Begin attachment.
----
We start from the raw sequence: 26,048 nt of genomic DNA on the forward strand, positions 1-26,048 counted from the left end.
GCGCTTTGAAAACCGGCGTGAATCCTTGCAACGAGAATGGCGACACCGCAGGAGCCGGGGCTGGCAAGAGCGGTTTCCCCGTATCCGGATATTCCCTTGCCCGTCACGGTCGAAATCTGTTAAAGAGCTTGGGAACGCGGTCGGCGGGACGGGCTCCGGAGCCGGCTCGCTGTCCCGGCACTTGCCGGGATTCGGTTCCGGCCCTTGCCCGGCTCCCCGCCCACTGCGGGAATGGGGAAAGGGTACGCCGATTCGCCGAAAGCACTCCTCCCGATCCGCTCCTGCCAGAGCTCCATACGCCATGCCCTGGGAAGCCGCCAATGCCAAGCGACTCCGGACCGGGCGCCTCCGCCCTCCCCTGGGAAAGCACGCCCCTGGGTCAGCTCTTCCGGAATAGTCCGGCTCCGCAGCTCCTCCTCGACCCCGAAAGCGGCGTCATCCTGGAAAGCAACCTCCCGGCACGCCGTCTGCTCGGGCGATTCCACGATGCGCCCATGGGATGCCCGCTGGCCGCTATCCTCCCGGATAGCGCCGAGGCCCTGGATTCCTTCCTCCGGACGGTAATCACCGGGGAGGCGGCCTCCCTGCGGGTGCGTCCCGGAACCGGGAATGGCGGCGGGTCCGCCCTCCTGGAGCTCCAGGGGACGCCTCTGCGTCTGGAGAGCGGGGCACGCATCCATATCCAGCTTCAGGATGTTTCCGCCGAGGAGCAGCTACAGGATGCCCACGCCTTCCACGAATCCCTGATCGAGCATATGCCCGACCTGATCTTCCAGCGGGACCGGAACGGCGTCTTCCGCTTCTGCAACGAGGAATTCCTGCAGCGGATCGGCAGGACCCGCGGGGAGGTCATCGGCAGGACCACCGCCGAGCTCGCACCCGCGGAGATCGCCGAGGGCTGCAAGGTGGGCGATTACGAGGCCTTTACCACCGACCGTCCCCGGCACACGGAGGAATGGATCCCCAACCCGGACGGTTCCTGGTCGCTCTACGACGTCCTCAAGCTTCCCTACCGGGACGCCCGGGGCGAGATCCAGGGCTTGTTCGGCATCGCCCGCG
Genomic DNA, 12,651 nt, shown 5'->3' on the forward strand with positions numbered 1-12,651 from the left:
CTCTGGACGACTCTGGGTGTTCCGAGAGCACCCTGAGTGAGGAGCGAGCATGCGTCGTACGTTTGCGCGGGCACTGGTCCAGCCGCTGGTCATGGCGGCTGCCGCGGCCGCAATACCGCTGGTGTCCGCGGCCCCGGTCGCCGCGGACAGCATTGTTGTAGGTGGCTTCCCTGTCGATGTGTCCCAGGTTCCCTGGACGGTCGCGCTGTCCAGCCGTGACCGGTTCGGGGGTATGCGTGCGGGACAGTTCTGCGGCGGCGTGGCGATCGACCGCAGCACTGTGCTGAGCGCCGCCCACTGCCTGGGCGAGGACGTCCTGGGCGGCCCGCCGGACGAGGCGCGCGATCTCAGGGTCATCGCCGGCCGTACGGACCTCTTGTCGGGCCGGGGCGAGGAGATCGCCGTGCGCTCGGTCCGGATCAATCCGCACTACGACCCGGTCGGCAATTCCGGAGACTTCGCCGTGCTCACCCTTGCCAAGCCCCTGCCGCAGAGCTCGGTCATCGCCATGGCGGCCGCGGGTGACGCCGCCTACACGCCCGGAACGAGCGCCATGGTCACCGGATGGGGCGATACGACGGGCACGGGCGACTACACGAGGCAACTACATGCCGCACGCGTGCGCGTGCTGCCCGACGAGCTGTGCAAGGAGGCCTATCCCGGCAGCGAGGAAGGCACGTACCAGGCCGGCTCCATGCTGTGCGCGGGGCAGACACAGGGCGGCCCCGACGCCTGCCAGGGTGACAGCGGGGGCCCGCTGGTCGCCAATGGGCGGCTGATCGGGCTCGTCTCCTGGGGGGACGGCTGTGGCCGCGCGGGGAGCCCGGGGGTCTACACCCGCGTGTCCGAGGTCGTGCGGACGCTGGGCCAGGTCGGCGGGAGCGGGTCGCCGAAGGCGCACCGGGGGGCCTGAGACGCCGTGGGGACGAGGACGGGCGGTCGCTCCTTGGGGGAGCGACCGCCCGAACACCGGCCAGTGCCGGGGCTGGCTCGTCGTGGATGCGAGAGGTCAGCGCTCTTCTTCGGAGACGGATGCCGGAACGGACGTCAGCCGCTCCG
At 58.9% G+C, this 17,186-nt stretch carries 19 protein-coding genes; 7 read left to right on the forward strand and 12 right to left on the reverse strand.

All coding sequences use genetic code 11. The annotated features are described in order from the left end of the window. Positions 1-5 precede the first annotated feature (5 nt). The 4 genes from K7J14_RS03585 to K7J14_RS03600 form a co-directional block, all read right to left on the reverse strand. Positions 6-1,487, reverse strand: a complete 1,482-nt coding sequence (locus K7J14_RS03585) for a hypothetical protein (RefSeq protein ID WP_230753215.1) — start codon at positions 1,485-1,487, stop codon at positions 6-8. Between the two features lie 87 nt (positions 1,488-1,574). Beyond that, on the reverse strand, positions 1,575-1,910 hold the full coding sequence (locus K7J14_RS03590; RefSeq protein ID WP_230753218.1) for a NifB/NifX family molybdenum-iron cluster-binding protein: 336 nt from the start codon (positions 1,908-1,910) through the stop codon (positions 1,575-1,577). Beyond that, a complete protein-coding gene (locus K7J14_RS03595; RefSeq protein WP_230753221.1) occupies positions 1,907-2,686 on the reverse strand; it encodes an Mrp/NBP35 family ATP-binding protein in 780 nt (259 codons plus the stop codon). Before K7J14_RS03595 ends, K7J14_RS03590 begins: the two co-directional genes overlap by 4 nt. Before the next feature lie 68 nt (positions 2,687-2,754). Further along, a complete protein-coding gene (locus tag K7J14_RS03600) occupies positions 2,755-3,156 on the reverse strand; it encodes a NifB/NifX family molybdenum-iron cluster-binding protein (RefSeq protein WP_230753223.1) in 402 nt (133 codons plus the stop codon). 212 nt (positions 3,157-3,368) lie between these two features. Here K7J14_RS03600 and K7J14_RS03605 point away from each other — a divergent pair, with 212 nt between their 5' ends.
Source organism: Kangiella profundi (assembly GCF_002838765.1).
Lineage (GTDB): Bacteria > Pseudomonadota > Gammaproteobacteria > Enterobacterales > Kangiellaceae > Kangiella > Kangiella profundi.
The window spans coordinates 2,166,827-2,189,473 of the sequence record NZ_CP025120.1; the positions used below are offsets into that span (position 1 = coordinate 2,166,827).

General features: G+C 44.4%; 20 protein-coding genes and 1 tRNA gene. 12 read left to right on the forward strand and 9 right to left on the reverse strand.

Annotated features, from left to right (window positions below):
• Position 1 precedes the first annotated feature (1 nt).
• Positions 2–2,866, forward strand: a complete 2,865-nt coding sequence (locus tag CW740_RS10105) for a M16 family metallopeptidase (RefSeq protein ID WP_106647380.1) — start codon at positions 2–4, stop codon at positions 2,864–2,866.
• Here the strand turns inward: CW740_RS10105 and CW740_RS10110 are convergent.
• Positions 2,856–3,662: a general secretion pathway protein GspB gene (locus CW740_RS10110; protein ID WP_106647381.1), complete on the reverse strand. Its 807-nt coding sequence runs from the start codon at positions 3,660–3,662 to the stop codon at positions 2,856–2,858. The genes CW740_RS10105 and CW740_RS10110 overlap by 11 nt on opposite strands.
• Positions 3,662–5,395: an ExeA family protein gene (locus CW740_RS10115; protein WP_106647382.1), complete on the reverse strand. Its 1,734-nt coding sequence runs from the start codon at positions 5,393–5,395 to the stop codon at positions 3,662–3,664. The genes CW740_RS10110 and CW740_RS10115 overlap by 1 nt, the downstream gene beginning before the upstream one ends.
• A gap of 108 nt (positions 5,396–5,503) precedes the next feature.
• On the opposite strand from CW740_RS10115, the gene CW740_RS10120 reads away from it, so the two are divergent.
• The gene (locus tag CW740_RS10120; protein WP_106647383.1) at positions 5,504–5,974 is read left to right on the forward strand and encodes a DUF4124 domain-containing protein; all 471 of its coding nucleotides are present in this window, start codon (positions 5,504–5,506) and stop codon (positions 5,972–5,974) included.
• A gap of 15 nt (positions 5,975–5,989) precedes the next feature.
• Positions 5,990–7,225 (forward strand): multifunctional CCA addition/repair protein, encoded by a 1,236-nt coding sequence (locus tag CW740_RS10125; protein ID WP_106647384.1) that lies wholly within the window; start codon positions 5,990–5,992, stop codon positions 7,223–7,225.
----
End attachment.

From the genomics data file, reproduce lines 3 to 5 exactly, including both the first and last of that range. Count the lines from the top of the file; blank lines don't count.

Genomic DNA, 12,651 nt, shown 5'->3' on the forward strand with positions numbered 1-12,651 from the left:
CTCTGGACGACTCTGGGTGTTCCGAGAGCACCCTGAGTGAGGAGCGAGCATGCGTCGTACGTTTGCGCGGGCACTGGTCCAGCCGCTGGTCATGGCGGCTGCCGCGGCCGCAATACCGCTGGTGTCCGCGGCCCCGGTCGCCGCGGACAGCATTGTTGTAGGTGGCTTCCCTGTCGATGTGTCCCAGGTTCCCTGGACGGTCGCGCTGTCCAGCCGTGACCGGTTCGGGGGTATGCGTGCGGGACAGTTCTGCGGCGGCGTGGCGATCGACCGCAGCACTGTGCTGAGCGCCGCCCACTGCCTGGGCGAGGACGTCCTGGGCGGCCCGCCGGACGAGGCGCGCGATCTCAGGGTCATCGCCGGCCGTACGGACCTCTTGTCGGGCCGGGGCGAGGAGATCGCCGTGCGCTCGGTCCGGATCAATCCGCACTACGACCCGGTCGGCAATTCCGGAGACTTCGCCGTGCTCACCCTTGCCAAGCCCCTGCCGCAGAGCTCGGTCATCGCCATGGCGGCCGCGGGTGACGCCGCCTACACGCCCGGAACGAGCGCCATGGTCACCGGATGGGGCGATACGACGGGCACGGGCGACTACACGAGGCAACTACATGCCGCACGCGTGCGCGTGCTGCCCGACGAGCTGTGCAAGGAGGCCTATCCCGGCAGCGAGGAAGGCACGTACCAGGCCGGCTCCATGCTGTGCGCGGGGCAGACACAGGGCGGCCCCGACGCCTGCCAGGGTGACAGCGGGGGCCCGCTGGTCGCCAATGGGCGGCTGATCGGGCTCGTCTCCTGGGGGGACGGCTGTGGCCGCGCGGGGAGCCCGGGGGTCTACACCCGCGTGTCCGAGGTCGTGCGGACGCTGGGCCAGGTCGGCGGGAGCGGGTCGCCGAAGGCGCACCGGGGGGCCTGAGACGCCGTGGGGACGAGGACGGGCGGTCGCTCCTTGGGGGAGCGACCGCCCGAACACCGGCCAGTGCCGGGGCTGGCTCGTCGTGGATGCGAGAGGTCAGCGCTCTTCTTCGGAGACGGATGCCGGAACGGACGTCAGCCGCTCCG
At 58.9% G+C, this 17,186-nt stretch carries 19 protein-coding genes; 7 read left to right on the forward strand and 12 right to left on the reverse strand.